LONDON (VINnews) — A restoration project at the historic Bevis Marks synagogue in London, the oldest synagogue in the UK, has led to the discovery of part of an ancient town dating back to Roman times.

Earlier this year, the synagogue received £497,000 from the Heritage Lottery Fund to carry out renovation and other work on the project that had been hampered by the COVID 19 pandemic

During the restoration process of the Shul, which was founded by the Spanish and Portuguese Sephardi Community in 1701, archaeologists conducted excavations under the annex of the synagogue, as part of a project to improve access to the synagogue and to establish a heritage center and exhibition on its more than 300-year history.

In an update announcement last week, Howard Martin, Chair of the Bevis Marks Heritage Foundation, said that discoveries in the excavation included parts of a red brick Roman wall as well as a medieval wall. The area of London where Bevis Marks is located comprised the ancient Roman city called Londinium, which was founded in the 1st century C.E. on the site where The City is currently located. The town was destroyed 17 years after it was built by Queen Boudica but was then rebuilt and grew in prominence until it became the capital of Britain in Roman times with a population of 60,000 at the end of the 1st century. The London Wall built around the city at the time survived for another 1600 years and defined the perimeters of the ancient town.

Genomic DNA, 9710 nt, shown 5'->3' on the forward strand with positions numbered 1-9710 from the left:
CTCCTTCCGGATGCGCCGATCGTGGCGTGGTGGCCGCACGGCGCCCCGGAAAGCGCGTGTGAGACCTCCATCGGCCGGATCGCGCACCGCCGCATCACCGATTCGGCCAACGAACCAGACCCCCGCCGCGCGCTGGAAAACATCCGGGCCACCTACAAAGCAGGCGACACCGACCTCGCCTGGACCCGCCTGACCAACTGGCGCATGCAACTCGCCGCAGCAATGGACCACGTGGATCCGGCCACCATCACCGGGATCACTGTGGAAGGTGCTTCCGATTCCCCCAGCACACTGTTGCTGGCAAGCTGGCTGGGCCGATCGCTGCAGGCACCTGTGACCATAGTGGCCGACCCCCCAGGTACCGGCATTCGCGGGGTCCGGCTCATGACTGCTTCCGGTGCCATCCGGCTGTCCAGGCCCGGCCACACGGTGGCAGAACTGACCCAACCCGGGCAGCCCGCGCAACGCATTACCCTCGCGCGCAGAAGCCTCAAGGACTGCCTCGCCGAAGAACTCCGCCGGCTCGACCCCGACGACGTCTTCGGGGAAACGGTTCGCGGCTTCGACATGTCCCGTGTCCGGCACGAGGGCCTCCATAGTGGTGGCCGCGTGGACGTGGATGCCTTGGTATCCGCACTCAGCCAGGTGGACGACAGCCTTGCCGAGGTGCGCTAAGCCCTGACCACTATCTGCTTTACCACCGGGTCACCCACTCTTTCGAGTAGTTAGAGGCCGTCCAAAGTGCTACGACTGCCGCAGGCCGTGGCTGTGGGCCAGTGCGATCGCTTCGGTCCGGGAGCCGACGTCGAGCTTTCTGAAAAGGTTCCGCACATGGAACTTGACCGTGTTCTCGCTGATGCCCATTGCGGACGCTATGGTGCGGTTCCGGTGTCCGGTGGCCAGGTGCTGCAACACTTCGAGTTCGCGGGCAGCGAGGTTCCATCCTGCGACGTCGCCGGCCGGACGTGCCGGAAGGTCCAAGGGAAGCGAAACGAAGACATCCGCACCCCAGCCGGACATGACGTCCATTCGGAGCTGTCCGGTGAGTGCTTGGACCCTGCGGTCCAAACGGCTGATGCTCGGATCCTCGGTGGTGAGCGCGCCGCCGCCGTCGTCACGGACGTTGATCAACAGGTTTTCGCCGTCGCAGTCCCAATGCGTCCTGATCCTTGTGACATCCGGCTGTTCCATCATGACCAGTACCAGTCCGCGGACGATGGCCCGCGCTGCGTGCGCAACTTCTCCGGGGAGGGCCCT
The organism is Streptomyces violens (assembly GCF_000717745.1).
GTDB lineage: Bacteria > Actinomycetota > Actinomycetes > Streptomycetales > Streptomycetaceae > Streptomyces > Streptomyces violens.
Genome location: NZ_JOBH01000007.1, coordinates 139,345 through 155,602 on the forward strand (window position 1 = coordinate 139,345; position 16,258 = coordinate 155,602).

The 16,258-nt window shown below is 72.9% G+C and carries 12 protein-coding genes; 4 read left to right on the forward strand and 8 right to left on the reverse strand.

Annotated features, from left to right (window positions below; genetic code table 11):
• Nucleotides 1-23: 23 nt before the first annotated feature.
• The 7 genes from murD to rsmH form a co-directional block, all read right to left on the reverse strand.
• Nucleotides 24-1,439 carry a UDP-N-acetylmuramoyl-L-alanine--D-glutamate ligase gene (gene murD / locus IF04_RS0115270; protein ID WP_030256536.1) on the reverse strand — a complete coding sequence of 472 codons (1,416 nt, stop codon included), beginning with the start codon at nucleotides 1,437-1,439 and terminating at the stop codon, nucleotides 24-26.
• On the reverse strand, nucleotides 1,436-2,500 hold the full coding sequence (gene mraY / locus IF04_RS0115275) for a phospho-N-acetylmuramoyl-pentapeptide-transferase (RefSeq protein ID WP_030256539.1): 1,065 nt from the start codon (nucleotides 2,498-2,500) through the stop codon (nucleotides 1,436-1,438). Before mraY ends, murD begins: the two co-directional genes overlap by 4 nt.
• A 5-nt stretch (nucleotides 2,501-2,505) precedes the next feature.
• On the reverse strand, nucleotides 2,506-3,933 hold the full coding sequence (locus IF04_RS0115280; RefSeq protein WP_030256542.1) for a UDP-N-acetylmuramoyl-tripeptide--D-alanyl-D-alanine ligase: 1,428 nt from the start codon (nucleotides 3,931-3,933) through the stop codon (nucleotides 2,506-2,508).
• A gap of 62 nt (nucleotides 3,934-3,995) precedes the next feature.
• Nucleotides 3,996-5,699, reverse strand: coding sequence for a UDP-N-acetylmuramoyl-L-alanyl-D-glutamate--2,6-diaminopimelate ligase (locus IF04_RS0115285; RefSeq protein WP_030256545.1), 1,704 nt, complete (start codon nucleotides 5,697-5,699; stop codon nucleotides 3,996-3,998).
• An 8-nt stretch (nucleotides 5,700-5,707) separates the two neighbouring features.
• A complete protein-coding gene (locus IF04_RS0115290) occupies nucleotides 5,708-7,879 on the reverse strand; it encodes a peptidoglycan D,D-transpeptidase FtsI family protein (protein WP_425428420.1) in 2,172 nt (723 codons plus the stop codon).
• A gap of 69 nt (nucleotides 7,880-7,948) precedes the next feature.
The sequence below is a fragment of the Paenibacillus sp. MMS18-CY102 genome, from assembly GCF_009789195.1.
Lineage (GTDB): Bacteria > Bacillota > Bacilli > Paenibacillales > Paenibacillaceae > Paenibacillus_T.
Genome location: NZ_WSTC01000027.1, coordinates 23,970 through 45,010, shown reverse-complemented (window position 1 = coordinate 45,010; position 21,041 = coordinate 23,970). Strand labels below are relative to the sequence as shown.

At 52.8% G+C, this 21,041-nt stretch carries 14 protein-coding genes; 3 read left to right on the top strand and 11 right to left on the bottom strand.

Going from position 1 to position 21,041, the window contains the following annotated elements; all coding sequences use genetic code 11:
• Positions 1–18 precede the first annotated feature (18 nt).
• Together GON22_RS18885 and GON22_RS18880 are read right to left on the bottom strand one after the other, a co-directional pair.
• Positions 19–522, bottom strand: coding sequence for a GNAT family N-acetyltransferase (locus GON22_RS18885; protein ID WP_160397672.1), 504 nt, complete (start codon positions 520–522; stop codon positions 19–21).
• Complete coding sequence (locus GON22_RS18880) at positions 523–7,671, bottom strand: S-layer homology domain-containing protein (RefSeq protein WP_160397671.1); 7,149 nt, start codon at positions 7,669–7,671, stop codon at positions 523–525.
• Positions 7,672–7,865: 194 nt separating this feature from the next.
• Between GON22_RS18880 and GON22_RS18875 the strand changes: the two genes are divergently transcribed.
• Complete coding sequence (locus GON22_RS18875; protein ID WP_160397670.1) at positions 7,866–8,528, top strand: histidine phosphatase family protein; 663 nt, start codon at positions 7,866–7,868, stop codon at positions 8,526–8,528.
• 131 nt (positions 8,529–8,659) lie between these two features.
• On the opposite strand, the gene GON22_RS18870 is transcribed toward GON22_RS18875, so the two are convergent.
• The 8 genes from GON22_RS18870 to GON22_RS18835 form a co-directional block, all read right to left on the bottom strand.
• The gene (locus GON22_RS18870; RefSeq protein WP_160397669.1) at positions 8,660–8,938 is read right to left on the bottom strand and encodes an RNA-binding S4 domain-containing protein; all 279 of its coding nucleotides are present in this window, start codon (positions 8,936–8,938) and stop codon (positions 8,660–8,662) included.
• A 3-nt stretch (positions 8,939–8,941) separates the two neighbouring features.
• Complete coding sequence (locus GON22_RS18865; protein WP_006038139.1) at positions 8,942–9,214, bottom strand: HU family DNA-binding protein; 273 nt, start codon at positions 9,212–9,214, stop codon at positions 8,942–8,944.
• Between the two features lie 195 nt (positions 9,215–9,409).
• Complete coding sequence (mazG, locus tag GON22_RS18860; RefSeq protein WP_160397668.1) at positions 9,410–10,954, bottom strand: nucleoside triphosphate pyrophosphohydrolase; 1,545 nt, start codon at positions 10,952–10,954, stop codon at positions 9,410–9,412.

Other finds at the site include what may have been part of an 18th century heating system for the synagogue, as well as a piece of red “Samian Ware” pottery dating from Roman times, and “various animal bones.”

The synagogue’s rabbi Shalom Morris told the Jewish Chronicle that some of the discoveries may “find their way into some kind of display cabinet in the final heritage centre” and that other finds, such as the ancient walls, have been preserved and will remain in place “for future discovery.”

As reported by Vos Iz Neias